However, the very first US municipal to symbolically rename Columbus Day as Indigenous Peoples Day was progressive Californian city, Berkeley, who suggested the day should be used for protesting against the conquest by Europeans and drawing attention to the losses of Native American tribes. This came after the Quincentennial Jubilee where organisers wanted to reenact Columbus' ships sailing underneath the Golden Gate Bridge. But the sad reality is that what was once an area densely populated by Indigenous People north of the Valley of Mexico, nearly 60,000 Native Americans died in the missionaries of Spanish settlers. 

Several other city councils followed suit from Berkeley's 1992 decision and now, municiples varying from Albuquerque (New Mexico) to St. Paul (Minnesota) have adopted Indigenous Peoples Day across the country. Over 50 cities in America now host Indigenous Peoples Day - the most recent being Los Angeles and the largest city thus far, whose officials passed a motion to start adopting the day beginning from 2019.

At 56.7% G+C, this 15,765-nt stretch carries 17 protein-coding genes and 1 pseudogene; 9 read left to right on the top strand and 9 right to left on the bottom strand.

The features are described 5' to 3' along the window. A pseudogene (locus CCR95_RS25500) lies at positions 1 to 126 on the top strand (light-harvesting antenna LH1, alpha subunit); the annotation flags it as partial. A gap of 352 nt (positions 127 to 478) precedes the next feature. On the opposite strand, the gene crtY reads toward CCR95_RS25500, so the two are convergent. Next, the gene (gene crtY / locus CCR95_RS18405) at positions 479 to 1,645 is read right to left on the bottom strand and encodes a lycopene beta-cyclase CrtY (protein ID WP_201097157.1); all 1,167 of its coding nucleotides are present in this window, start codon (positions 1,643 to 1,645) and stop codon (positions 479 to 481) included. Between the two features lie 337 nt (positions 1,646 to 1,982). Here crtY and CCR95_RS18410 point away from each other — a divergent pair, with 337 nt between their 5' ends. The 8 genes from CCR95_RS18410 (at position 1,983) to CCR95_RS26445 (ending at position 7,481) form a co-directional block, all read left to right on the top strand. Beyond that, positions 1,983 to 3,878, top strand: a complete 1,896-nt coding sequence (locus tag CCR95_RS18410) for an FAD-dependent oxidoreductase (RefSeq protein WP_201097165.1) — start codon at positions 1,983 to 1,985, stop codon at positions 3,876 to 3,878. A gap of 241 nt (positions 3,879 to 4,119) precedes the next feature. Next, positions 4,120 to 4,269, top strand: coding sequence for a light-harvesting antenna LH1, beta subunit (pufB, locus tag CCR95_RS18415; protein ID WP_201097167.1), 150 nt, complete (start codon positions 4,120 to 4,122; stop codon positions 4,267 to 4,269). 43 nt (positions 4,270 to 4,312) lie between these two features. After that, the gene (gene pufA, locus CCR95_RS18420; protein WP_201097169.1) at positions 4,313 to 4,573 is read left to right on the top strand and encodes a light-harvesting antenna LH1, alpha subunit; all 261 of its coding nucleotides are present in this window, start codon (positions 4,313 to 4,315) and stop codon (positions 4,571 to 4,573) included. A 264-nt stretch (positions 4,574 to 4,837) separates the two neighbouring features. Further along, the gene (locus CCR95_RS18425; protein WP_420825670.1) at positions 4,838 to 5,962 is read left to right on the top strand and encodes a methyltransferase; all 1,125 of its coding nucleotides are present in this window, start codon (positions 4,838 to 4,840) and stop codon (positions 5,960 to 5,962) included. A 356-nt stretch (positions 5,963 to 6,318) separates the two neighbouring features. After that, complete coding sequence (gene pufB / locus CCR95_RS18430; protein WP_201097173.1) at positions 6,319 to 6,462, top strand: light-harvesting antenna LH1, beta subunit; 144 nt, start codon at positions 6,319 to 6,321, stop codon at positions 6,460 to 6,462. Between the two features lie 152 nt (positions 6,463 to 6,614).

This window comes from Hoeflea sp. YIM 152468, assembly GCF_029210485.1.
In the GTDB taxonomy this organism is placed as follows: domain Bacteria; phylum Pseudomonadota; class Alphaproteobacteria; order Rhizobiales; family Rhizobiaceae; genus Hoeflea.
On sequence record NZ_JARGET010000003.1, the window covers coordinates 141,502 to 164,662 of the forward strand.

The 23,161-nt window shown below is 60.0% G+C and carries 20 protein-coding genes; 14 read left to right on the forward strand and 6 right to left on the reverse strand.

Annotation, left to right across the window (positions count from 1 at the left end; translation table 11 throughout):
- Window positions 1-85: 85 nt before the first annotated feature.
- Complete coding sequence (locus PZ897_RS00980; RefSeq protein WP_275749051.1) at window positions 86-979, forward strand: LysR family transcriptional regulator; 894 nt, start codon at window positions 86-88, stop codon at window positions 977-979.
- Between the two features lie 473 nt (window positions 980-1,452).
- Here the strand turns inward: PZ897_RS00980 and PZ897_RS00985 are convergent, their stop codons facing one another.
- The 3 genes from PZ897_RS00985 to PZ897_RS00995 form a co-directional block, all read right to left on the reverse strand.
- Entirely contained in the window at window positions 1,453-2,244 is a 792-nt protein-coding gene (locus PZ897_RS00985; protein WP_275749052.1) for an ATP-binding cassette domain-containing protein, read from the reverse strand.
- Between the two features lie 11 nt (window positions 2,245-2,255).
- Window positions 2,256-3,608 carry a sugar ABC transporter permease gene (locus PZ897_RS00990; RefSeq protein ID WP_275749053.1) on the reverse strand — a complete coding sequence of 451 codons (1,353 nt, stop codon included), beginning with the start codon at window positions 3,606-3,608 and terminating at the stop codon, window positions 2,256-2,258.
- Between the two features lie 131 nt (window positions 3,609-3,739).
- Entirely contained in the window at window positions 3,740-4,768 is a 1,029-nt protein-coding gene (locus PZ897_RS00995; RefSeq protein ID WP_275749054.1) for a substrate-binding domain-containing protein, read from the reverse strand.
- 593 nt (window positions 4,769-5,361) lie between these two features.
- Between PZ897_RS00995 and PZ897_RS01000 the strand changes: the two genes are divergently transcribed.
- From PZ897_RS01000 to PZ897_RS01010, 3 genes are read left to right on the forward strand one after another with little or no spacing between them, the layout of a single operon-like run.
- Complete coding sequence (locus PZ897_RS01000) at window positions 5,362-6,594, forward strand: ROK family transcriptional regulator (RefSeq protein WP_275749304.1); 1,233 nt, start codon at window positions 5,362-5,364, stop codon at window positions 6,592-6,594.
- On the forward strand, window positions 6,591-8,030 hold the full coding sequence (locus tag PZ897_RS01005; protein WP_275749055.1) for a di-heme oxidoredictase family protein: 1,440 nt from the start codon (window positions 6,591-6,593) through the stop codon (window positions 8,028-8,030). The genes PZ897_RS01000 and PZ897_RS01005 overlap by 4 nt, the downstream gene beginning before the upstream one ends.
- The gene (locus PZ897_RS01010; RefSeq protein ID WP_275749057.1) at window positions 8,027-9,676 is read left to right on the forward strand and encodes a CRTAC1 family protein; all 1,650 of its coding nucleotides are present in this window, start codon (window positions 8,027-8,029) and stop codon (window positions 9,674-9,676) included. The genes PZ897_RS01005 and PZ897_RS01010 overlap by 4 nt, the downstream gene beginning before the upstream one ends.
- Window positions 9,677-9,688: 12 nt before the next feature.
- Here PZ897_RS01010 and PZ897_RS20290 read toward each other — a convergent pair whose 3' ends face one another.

Loni Hancock, the 1992 mayor of Berkeley and former California state senator told TIME in 2014 about his reasons for change, “[Columbus] was one of the first Europeans to get to the American continent, but there was a lot of history that came after that in terms of the wiping out of native people."

"It just didn't seem appropriate. It seemed like a re-emphasising of history and recognising that to be very ethnocentric really diminishes us all." 

"It just didn't seem appropriate. It seemed like a re-emphasising of history and recognising that to be very ethnocentric really diminishes us all."